Thursday, 9 August 2012

An Open Letter to Arlene Cassidy from Dr Mickey Keenan, University of Ulster

Dr Mickey Keenan has written an open letter to the autism charity AutismNI.

In his letter he asks AutismNI CEO Arlene Cassidy to support evidence based education for children who have autism, i.e., education based on science and measurable evidence of efficacy.

The letter is overdue, and highlights the need for transparency and dialogue regarding autism education and services in Northern Ireland. Dr Keenan has written a letter that parents should have written. Please support him in quest to obtain answers regarding the education of your children with autism in Northern Ireland.

You can view Dr Keenan's open letter here.

You may ask why Dr Keenan bothered to write such a letter to a charity.

Recently, Arlene Cassidy, the CEO of AutismNI, was appointed by the government to chair an inter-departmental research committee on autism. Together with other voluntaries, she and they will be looking at autism research, something that has not been done in Northern Ireland.

Despite the existence of a plethora of international autism research in the last 10 years, no one has been deferring to the evidence coming from that research, nor has it been applied or used in Northern Ireland. Arlene Cassidy and her fellow members of this research group have a duty to YOU and to YOUR children and to all who have and live with autism in Northern Ireland to be fair, equitable and fully cognisant of what is going on in the world of autism today. 

No longer can Northern Ireland be selective in terms of what it wants or does not want to know about autism. No longer can your children's education be based on someone's 'opinion'. No longer should you accept programs like AutismNI's 'keyhole' program. It's a marketing tool, developed to provide AutismNI with a 'brand', nothing else. Children who were unfortunate enough to have received this 'keyhole' program missed out on having a researched and evidenced based program with real and measurable outcomes.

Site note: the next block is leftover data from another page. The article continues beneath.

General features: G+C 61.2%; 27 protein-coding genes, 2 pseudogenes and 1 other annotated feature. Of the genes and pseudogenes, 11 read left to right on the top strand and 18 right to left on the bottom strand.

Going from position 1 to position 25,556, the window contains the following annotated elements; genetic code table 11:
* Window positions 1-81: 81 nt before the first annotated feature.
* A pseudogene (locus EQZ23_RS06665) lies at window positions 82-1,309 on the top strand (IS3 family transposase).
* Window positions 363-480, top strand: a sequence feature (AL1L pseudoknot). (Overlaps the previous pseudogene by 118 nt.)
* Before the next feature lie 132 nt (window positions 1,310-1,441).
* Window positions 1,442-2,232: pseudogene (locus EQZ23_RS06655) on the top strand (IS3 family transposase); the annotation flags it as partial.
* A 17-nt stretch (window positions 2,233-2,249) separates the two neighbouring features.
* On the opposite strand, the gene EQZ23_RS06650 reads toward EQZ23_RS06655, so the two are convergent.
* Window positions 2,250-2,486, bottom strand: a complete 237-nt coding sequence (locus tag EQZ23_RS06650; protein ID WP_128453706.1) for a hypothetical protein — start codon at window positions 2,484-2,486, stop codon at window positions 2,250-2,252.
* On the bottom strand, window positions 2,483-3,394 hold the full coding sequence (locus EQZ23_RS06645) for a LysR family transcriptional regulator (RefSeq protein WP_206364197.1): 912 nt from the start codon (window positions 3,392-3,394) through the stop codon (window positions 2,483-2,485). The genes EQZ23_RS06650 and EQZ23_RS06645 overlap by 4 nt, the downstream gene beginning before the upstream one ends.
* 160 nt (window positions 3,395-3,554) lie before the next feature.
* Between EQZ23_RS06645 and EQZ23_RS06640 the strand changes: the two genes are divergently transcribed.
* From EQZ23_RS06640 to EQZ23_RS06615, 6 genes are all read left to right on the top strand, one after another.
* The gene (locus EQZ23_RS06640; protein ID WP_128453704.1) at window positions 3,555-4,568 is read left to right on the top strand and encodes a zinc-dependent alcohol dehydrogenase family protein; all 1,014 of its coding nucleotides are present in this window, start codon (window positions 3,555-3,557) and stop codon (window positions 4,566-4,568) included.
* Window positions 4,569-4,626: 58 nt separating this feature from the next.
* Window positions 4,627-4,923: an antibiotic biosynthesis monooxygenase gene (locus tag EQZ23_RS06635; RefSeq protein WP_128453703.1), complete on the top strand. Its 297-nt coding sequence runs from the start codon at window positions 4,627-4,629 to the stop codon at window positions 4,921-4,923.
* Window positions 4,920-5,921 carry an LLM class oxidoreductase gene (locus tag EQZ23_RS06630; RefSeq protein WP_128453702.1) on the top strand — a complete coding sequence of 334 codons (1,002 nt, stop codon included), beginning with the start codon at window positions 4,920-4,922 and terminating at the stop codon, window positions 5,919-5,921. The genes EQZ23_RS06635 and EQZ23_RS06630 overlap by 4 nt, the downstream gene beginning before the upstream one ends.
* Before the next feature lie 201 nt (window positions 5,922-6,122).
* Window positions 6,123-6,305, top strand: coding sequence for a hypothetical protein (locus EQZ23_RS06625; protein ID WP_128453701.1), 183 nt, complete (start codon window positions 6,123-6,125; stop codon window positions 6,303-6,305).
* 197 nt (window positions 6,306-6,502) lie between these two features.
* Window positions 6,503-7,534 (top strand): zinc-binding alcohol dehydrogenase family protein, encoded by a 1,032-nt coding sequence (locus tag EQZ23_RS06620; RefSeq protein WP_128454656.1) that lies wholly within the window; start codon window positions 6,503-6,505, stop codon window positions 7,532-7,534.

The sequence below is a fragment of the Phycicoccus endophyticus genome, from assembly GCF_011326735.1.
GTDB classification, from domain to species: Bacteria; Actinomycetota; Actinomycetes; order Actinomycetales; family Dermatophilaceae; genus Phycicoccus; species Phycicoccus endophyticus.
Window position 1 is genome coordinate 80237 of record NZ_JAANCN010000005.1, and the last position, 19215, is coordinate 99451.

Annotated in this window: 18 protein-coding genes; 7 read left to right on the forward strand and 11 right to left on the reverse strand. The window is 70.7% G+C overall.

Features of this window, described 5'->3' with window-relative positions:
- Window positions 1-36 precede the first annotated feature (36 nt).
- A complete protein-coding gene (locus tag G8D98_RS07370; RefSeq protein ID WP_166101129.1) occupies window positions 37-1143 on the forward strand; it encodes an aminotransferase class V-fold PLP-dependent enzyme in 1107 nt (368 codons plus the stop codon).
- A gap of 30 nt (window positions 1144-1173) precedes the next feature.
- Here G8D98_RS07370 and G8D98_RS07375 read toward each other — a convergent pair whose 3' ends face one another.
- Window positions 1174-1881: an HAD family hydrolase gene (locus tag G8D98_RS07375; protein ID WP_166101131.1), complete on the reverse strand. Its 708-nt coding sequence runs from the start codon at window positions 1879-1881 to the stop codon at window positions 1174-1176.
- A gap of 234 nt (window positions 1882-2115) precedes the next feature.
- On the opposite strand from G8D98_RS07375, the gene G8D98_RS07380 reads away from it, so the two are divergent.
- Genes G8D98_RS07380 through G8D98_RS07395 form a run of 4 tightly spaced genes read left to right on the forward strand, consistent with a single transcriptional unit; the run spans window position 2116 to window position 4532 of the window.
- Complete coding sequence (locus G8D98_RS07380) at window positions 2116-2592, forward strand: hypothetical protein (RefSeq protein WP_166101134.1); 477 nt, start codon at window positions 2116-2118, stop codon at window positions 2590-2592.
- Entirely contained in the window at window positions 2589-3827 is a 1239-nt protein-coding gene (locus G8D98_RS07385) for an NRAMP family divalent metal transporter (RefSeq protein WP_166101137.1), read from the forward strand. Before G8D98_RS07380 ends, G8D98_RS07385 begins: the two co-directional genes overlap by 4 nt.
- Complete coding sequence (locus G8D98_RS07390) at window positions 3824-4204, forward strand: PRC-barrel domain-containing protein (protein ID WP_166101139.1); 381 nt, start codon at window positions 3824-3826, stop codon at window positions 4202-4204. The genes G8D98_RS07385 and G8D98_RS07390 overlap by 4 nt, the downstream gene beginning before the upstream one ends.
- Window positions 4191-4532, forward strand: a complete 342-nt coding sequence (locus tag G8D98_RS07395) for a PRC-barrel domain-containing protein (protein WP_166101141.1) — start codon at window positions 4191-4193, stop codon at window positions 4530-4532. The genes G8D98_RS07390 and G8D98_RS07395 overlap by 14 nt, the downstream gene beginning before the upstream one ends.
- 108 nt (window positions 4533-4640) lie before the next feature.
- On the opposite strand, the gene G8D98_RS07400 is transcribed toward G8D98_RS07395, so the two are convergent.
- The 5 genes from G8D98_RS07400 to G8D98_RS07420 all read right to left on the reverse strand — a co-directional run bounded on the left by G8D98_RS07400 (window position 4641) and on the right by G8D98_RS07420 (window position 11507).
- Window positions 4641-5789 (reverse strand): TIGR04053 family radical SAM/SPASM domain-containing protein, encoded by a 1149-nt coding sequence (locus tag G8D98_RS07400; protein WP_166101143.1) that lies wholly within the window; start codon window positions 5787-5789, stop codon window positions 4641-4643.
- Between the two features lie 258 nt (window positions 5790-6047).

The Keyhole program filled a  void 20 years ago when Northern Ireland was lost in terms of how to find help for children with autism and unfortunately, now, 20 years later, these programs are still being offered. They will continue to be offered until parents become informed.

The government does not provide ANY autism 'interventions' or treatments for autism whatsoever, even though it pretends otherwise.  Nothing they provide is based on sound science and they do not dare even use the word 'intervention' because they know they would be lying.  If you want evidence based interventions and treatments for your child's autism, and you live in N.Ireland, you must source and pay for them yourself.

Please read Dr Keenan's letter and take a cue from him to ask further questions of the system that continues to churn out autistic adult 'statistics' in Northern Ireland - adults who have no jobs, no independence, no skills, no hope for the future.






===================================================================

8 comments:

Anonymous said...

i read this poost at 1 am this morning, and i have just reread it again. the so called asd team in belfast is a joke, st there training days they dont even gove parents time to ask quedstions or most of all talk to each other, i have been to a few talks about autism and i have to say this was th worst, Dr Mickey Keenan can i please say ty so much for writting this letter as this blog is wer i have pound most of my answers in hte past year. to the blogger u dont knwo how much u have helped me. im not into joining a group and sitting round talking rubbish i just want to know wats out there and how i can help my daughter more and on this blog u have done that..... thanks again xx

AutismNorthernIreland said...

hey Anonymous - no need for 'thank-you's' - been there, done that, wore the t-shirt. If you have any questions you want answered leave a message at this blog and will try to help (if you want your questions left anonymous - let us know - or leave an email address and will email back)